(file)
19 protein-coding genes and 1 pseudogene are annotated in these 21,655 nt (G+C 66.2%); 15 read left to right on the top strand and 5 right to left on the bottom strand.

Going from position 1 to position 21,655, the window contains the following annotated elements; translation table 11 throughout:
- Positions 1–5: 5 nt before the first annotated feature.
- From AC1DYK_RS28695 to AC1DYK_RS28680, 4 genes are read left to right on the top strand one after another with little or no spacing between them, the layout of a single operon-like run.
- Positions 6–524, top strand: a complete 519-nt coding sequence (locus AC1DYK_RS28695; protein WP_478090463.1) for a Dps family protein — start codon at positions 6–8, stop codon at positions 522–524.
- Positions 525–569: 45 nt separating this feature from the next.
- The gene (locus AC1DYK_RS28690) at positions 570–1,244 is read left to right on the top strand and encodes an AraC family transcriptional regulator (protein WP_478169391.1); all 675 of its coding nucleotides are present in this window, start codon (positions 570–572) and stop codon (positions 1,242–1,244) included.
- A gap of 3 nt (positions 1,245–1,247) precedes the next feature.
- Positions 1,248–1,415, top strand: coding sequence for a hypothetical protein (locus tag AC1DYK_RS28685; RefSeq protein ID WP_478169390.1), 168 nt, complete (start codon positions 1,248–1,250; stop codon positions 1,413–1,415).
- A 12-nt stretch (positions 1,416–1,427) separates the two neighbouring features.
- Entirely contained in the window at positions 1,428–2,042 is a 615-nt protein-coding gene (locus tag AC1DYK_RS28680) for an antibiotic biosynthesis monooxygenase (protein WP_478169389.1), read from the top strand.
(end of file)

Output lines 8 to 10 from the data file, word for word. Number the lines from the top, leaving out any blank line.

- A gap of 3 nt (positions 1,245–1,247) precedes the next feature.
- Positions 1,248–1,415, top strand: coding sequence for a hypothetical protein (locus tag AC1DYK_RS28685; RefSeq protein ID WP_478169390.1), 168 nt, complete (start codon positions 1,248–1,250; stop codon positions 1,413–1,415).
- A 12-nt stretch (positions 1,416–1,427) separates the two neighbouring features.